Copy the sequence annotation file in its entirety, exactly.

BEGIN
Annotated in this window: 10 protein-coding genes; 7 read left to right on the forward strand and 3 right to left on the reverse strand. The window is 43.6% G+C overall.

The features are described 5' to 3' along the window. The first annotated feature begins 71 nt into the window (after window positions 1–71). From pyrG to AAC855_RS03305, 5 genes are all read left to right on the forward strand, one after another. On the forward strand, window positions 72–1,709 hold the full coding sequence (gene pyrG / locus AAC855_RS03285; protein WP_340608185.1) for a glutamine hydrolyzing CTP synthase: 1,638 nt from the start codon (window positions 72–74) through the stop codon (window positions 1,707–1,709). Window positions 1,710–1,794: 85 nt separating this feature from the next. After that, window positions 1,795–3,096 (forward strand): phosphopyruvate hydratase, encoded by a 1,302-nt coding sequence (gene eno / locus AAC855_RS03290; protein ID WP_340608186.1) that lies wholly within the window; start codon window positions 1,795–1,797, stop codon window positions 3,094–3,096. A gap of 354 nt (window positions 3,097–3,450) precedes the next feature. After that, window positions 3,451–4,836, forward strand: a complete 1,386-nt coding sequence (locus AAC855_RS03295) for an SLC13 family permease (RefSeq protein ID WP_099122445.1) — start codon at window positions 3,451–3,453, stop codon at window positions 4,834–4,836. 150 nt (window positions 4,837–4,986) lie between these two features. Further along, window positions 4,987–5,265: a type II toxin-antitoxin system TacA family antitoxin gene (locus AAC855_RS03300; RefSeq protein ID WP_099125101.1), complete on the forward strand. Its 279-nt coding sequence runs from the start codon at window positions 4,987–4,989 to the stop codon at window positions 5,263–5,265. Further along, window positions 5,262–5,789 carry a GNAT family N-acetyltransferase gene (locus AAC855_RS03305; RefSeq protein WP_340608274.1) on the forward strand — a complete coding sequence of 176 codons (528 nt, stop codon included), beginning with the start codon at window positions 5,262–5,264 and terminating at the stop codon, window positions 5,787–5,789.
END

Annotated in this window: 10 protein-coding genes; 7 read left to right on the forward strand and 3 right to left on the reverse strand. The window is 43.6% G+C overall.

The features are described 5' to 3' along the window. The first annotated feature begins 71 nt into the window (after window positions 1–71). From pyrG to AAC855_RS03305, 5 genes are all read left to right on the forward strand, one after another. On the forward strand, window positions 72–1,709 hold the full coding sequence (gene pyrG / locus AAC855_RS03285; protein WP_340608185.1) for a glutamine hydrolyzing CTP synthase: 1,638 nt from the start codon (window positions 72–74) through the stop codon (window positions 1,707–1,709). Window positions 1,710–1,794: 85 nt separating this feature from the next. After that, window positions 1,795–3,096 (forward strand): phosphopyruvate hydratase, encoded by a 1,302-nt coding sequence (gene eno / locus AAC855_RS03290; protein ID WP_340608186.1) that lies wholly within the window; start codon window positions 1,795–1,797, stop codon window positions 3,094–3,096. A gap of 354 nt (window positions 3,097–3,450) precedes the next feature. After that, window positions 3,451–4,836, forward strand: a complete 1,386-nt coding sequence (locus AAC855_RS03295) for an SLC13 family permease (RefSeq protein ID WP_099122445.1) — start codon at window positions 3,451–3,453, stop codon at window positions 4,834–4,836. 150 nt (window positions 4,837–4,986) lie between these two features. Further along, window positions 4,987–5,265: a type II toxin-antitoxin system TacA family antitoxin gene (locus AAC855_RS03300; RefSeq protein ID WP_099125101.1), complete on the forward strand. Its 279-nt coding sequence runs from the start codon at window positions 4,987–4,989 to the stop codon at window positions 5,263–5,265. Further along, window positions 5,262–5,789 carry a GNAT family N-acetyltransferase gene (locus AAC855_RS03305; RefSeq protein WP_340608274.1) on the forward strand — a complete coding sequence of 176 codons (528 nt, stop codon included), beginning with the start codon at window positions 5,262–5,264 and terminating at the stop codon, window positions 5,787–5,789.